People tend to visit a hearing care professional (HCP) for the first time in order to get information (ie, to assess their hearing)—not necessarily to purchase hearing aids. While some may end up purchasing hearing aids, it is important for professionals to pay attention to the patient’s motivation for coming in. Catering to the patient’s needs and exploring their motivation will likely increase their level of satisfaction and may keep them moving forward in their journey toward hearing aid adoption. The level of intrinsic motivation is higher among those who visit more than one HCP along the way (as some patients may be appeasing others at the initial visit). Some individuals need time to absorb the diagnosis and to receive encouragement and counseling before taking the next steps toward hearing aid ownership.

Figure 5

Figure 5. Satisfaction rate with HCPs as a function of hearing aid ownership. HCPs = hearing care professionals.

Overall, HCPs are perceived positively. As shown in Figure 5, 95% of owners and 87% of non-owners are satisfied with HCPs seen in the last 5 years. We can also see that hearing aid owners are more likely to be satisfied with their HCP than non-owners. A less-than-satisfactory experience may have been a reason why some non-owners did not try hearing aids. Nonetheless, the vast majority of both groups are more satisfied than not. Not surprisingly, consumers are more positive when they feel the hearing care professional is well organized/efficient, their needs and abilities are being taken into consideration, and they feel they are getting quality counseling throughout and after the purchase.

Hearing Aid Satisfaction

Figure 6

Figure 6. Satisfaction with current hearing aids as a function of the age of the device. (Note: Those who said “not sure” were removed from the base. The percentages are for those able to evaluate each area.)

Satisfaction with current hearing aids is relatively high. Figure 6 shows that satisfaction is higher among those with newer hearing aids: 91% for hearing aids obtained in the last year; 77% for hearing aids obtained 2-5 years ago; and 74% for hearing aids obtained 6 or more years ago.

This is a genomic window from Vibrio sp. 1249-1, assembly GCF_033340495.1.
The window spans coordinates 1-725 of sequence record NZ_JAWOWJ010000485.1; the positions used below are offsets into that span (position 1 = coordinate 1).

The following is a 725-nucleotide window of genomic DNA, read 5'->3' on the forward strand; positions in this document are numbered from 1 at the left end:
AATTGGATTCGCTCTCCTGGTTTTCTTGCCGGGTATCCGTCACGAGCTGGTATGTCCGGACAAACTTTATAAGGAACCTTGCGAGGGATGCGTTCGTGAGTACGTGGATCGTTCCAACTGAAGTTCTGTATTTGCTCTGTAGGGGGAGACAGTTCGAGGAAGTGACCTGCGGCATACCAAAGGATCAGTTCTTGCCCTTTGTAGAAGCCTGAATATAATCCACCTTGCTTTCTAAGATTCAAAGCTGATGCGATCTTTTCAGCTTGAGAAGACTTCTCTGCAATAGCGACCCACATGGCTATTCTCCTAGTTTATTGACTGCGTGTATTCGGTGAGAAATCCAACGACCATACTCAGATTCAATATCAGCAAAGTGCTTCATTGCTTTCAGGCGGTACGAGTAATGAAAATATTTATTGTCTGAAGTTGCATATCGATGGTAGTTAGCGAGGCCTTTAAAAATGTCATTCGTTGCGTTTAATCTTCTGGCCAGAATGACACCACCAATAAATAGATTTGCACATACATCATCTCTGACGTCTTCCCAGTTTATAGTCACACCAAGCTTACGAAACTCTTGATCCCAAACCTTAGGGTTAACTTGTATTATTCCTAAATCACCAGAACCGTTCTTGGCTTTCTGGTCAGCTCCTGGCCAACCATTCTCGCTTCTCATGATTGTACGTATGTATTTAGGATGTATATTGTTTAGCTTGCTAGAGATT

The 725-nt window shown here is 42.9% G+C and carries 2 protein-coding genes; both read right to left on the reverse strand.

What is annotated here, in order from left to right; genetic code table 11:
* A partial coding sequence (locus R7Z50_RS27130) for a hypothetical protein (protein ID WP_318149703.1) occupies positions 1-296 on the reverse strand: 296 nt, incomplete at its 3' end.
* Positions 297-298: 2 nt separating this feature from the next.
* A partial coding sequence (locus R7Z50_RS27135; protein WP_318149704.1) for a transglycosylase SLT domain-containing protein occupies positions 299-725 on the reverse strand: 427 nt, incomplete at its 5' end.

Figure 7

Figure 7. A comparison of satisfaction scores as a function of survey year and years of ownership.

Furthermore, overall satisfaction has increased from 74% in 2008 to its current level of 81% (Figure 7).

Additionally, Table 3 shows that a smaller proportion of owners appear to have their hearing aids “in the drawer” (3%, down from 12% in 2008), which is closer to rates seen in the past EuroTrak survey.2

Table 3

Table 3. Frequency of hearing aid use as a function of all hearing aid users and adult hearing aid users. (Note: For frequency of use, MarkeTrak VIII had a percentage of “12% in the drawer,” whereas EuroTrak had a much lower rate, between 4.7-7% per country. Neither of these studies offered a “varies” option.)

Furthermore, over half (51%) of repeat buyers consider their current hearing aids to be “much better” than their first hearing aids, while 34% consider them “somewhat better” (13% indicated “the same” and 2% “somewhat worse”). They attribute this improvement to several factors including a better product, a better experience with the hearing care professional, a greater willingness to wear hearings aids, and a clearer sense of wants/needs (eg, premium sound quality, reduced feedback, and ease of use).

Table 4

Table 4. Key factors differentiating satisfied vs not satisfied respondents.

The drivers of hearing aid satisfaction center on sound quality, value, and the effectiveness of enhanced features. Table 4 shows that, when it comes to sound quality, the clarity of sound, the degree to which what they hear sounds natural, and the fidelity/richness are most influential in influencing satisfaction levels.

When it comes to technology/features, the most satisfied owners tend to own wireless hearing aids (particularly those with newer wireless technology) and feel their hearing aid successfully minimizes background noise and/or is comfortable to wear when listening to loud sounds.

Figure 8